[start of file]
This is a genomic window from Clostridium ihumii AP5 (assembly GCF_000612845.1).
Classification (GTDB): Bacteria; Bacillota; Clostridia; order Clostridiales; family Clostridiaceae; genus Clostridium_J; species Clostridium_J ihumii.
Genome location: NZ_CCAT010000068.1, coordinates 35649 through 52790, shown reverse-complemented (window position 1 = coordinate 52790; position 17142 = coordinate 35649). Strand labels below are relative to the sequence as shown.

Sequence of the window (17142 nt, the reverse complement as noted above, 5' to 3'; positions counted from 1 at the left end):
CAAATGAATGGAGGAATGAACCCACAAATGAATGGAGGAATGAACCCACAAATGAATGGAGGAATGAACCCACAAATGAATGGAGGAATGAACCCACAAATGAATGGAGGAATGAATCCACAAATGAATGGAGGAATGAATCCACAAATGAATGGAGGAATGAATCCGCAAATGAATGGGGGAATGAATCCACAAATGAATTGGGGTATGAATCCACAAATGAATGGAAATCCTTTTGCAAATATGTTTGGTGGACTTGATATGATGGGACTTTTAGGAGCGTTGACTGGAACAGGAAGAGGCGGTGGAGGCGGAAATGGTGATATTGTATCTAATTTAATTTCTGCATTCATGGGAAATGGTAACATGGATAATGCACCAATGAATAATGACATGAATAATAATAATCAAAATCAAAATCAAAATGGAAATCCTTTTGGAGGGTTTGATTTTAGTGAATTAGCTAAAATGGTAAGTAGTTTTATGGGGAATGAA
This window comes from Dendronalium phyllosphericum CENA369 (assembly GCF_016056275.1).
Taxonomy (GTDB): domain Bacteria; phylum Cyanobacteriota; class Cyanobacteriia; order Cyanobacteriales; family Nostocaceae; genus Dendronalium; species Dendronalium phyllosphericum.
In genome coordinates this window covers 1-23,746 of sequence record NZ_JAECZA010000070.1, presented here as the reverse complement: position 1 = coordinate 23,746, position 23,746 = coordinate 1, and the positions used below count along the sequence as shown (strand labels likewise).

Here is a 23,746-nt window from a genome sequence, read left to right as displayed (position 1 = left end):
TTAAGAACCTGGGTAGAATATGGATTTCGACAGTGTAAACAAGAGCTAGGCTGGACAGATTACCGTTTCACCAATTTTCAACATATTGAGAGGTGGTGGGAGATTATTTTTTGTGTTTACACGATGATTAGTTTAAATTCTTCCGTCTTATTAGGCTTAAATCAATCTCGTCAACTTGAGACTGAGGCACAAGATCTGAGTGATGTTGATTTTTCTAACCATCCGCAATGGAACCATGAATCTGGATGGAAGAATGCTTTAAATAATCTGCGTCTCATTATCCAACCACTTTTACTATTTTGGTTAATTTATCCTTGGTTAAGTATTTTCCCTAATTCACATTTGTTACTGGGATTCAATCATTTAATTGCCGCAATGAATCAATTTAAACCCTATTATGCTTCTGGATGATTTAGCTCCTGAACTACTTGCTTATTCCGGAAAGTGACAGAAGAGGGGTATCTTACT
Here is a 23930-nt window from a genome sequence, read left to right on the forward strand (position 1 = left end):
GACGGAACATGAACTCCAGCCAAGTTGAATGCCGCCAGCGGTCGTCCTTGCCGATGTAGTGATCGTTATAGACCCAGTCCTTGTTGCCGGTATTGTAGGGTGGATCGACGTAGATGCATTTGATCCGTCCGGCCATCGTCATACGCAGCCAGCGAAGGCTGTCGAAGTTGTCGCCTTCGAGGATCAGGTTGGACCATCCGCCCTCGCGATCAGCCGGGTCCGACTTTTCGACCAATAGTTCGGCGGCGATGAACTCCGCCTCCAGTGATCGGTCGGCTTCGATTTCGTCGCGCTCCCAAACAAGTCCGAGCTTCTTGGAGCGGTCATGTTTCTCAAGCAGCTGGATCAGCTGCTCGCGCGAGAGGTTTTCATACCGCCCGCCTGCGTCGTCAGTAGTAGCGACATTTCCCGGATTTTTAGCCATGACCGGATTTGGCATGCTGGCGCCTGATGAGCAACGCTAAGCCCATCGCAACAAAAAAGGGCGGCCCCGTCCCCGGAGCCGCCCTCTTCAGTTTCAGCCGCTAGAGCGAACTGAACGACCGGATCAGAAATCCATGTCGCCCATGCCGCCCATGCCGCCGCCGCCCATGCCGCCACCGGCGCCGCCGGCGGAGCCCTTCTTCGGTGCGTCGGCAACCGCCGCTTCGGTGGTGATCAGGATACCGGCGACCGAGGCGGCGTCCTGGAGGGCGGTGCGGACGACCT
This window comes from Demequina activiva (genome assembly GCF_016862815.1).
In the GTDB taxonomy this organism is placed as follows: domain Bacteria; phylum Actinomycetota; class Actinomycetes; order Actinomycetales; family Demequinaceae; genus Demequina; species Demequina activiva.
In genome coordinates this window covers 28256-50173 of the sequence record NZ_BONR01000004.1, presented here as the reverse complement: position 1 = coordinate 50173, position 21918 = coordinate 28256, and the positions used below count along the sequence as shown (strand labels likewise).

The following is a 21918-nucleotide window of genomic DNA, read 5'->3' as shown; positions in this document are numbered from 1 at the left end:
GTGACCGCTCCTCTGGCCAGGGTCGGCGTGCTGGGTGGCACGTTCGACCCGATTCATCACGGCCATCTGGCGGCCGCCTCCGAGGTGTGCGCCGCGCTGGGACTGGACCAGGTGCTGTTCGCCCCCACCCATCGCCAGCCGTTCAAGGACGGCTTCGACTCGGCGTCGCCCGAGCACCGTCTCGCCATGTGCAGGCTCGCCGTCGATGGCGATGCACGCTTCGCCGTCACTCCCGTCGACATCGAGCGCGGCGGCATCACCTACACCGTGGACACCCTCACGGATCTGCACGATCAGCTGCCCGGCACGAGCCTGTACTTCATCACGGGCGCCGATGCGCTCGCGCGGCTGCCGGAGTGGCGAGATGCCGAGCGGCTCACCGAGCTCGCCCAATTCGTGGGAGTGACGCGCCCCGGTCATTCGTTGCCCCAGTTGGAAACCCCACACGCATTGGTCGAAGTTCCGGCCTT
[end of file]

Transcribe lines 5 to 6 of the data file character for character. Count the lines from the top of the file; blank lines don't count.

CAAATGAATGGAGGAATGAACCCACAAATGAATGGAGGAATGAACCCACAAATGAATGGAGGAATGAACCCACAAATGAATGGAGGAATGAACCCACAAATGAATGGAGGAATGAATCCACAAATGAATGGAGGAATGAATCCACAAATGAATGGAGGAATGAATCCGCAAATGAATGGGGGAATGAATCCACAAATGAATTGGGGTATGAATCCACAAATGAATGGAAATCCTTTTGCAAATATGTTTGGTGGACTTGATATGATGGGACTTTTAGGAGCGTTGACTGGAACAGGAAGAGGCGGTGGAGGCGGAAATGGTGATATTGTATCTAATTTAATTTCTGCATTCATGGGAAATGGTAACATGGATAATGCACCAATGAATAATGACATGAATAATAATAATCAAAATCAAAATCAAAATGGAAATCCTTTTGGAGGGTTTGATTTTAGTGAATTAGCTAAAATGGTAAGTAGTTTTATGGGGAATGAA
This window comes from Dendronalium phyllosphericum CENA369 (assembly GCF_016056275.1).